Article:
Margaret Zox Brown: Translating Her Everyday Life Kindred Connections Through Paintings
New York City, notorious for its busy streets and impersonal attitude, is its usual bustling self, but Margaret Zox Brown doesn’t notice any of it. Instead she sits inside the basement of her apartment building with two well-known porters of the building. She had asked them if she could paint them because she, along with all the other tenants of the building, loved them and their kind spirits. The cousins had led Brown downstairs to show her their tools, which she suggests they lean on, then begins to paint.
“Kindred,” the title later given to this painting and her entire series, is one of many in a new collection Brown is experimenting with. She’s lived in Manhattan all her life and has always lived in the midst of the hustle and bustle until now. Now, after 60 years of developing seemingly insignificant friendships with those she passes on the street, Brown has begun to really pay attention to those friendships through her series titled “Kindred.”
“My art, which is an extension of me, is all about expressing emotion and feelings,” says Brown. “Choosing someone as my subject comes from a connection I have already made that I then think about later.”
Her muses can be anyone. They can be the porters from her building, her friends, or someone she might pass on the street. Once the inspiration hits, Brown uses oil paints to bring that person to life on a canvas. While she has always used oil as her preferred medium, Brown’s 29 years of study at the 92nd St. Y, drastically changed the way Brown viewed her artwork. It was there she was introduced to transparent colors, which influenced this new series. She loves anything that can vary the viscosity of her paint which is why she enjoys oil so much; it’s easy to work with and easy to play with, leaving plenty of room for exploration.
Now, Brown doesn’t just take a moment from her day and paints it without a second thought. When she realizes a connection she’s made has a bigger meaning in her heart, she sits with it for a while until she can identify exactly what that connection makes her feel like. Only then does she dip a brush in paint.
“Hello My Friend” is the subject of many years of friendship and conversations. In this piece, Brown depicts a smiling fruit and vegetable salesman who works on the streets of New York City from the crack of dawn until the cover of night. Every single time Brown saw him on the street she would wave and he would say cheerily, “Hello, my friend!”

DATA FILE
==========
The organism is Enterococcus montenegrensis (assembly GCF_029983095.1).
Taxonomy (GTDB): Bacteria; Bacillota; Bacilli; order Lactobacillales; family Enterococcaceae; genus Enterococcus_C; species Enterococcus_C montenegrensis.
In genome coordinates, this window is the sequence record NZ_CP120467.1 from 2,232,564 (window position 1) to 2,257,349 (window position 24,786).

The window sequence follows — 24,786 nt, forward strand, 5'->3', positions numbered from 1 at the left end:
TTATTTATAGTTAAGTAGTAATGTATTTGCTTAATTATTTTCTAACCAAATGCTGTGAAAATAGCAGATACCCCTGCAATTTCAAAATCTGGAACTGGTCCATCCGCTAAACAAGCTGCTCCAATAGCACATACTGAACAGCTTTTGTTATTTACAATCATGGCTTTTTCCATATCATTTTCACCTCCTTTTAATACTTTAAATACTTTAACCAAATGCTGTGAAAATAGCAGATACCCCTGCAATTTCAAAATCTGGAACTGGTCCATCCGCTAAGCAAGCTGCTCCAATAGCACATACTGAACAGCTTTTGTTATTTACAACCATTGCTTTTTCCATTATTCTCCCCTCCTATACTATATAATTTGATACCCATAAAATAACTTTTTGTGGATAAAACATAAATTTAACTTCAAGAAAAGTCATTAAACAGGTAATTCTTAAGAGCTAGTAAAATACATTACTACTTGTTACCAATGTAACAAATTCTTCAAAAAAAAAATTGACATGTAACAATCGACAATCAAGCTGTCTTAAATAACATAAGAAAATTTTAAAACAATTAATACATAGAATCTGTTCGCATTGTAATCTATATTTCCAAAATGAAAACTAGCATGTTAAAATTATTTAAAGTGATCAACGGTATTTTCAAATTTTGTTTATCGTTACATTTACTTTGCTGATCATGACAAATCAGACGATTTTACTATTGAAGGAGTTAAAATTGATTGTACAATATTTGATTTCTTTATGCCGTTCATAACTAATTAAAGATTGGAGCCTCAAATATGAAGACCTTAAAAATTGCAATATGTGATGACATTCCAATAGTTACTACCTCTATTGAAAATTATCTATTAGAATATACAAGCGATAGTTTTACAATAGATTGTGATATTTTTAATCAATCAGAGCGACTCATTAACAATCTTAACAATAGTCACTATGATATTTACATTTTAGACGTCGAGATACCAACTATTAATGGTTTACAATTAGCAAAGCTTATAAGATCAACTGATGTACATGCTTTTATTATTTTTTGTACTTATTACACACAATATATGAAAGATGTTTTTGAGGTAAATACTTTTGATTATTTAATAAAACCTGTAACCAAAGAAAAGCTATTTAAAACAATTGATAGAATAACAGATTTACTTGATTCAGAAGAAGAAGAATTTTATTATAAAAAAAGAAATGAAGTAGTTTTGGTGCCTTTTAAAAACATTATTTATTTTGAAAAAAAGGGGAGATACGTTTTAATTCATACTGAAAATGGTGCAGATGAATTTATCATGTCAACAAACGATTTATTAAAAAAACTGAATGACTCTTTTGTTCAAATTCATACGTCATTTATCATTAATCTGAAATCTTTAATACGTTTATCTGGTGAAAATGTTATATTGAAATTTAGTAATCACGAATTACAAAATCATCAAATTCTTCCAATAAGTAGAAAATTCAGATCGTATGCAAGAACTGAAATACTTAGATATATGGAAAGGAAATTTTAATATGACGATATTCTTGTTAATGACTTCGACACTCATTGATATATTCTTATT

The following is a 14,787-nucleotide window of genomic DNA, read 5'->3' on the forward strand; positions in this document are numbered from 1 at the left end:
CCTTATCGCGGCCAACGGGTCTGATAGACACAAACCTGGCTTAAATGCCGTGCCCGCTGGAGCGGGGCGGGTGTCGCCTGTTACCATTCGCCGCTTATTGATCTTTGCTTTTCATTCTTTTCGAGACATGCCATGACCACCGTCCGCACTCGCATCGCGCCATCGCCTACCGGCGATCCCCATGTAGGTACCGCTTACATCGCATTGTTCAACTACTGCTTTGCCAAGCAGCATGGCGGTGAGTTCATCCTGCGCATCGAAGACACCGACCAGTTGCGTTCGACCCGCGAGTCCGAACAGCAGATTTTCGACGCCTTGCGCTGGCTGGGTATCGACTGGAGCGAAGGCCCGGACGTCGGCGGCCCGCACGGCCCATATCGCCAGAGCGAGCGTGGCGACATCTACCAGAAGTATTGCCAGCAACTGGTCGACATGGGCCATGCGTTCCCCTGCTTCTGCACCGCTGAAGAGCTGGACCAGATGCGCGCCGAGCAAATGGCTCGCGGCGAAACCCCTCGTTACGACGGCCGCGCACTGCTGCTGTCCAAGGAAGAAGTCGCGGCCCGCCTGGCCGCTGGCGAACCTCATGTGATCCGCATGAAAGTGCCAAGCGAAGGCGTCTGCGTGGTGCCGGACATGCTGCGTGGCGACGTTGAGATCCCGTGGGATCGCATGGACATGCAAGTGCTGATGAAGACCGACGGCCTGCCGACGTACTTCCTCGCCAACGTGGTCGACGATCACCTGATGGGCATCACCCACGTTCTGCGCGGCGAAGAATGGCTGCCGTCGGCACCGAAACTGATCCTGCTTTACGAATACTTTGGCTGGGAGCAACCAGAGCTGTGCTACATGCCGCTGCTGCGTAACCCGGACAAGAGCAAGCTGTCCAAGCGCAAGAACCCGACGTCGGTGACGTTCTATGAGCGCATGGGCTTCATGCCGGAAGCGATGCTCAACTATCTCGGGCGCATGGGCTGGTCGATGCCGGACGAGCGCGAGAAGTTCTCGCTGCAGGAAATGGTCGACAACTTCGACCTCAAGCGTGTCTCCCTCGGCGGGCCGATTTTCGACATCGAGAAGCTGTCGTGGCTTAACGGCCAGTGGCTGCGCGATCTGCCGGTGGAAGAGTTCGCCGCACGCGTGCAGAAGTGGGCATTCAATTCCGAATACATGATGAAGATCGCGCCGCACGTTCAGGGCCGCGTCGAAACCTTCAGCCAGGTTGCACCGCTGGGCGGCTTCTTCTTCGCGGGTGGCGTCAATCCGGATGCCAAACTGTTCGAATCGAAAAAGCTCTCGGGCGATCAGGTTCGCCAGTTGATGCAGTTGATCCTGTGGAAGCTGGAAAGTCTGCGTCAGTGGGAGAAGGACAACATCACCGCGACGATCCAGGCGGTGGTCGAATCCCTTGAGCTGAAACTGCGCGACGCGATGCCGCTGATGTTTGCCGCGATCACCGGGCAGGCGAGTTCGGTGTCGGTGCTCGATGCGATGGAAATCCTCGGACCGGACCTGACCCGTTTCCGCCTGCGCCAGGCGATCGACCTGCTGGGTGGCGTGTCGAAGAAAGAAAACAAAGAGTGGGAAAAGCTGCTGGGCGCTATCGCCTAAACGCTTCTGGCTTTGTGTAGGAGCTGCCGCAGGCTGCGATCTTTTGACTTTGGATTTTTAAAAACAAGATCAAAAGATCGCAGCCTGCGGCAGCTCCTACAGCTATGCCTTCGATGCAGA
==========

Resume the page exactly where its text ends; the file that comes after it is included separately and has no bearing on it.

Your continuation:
One day, she asked if she could paint him. “Yes,” he said. “Because you are my friend.” It’s hard to get people to be vulnerable enough to be painted. And not one of those touristy depictions that don’t require an artist to really capture the essence of someone, but it’s hard to let someone allow you to really look at them and know who they are. “He let me take many photos of him and his fruits,” Brown said about her friend. “For him, it was clear he did this for me because of the friendship we have established, which for me, is totally the point.”
Brown doesn’t go hunting for these connections like a pig does for a truffle; she simply allows for them to happen. Instead of putting metaphorical (or literal) headphones in her ears and living solely in her own universe, she invests herself and her personality in every single interaction of her day. In her series “Kindred,” she meets all her muses by accident, not knowing that they are muses when she talks to them. Brown only gives them the opportunity to talk to her, instead of creating a bubble of concrete around her.
“They are kindred spirits with each other as well as with everyone in their world,” she says. “They exemplify the essence of this entire series; connected like kin to something intangible, beautiful, identifiable, and magnificent.”
Her new series “Kindred” will be available for viewing from September 20 to October 12 at Modified Arts in Phoenix, AZ.
Cover image via Margaret Zox Brown - “Coffee, Mami!”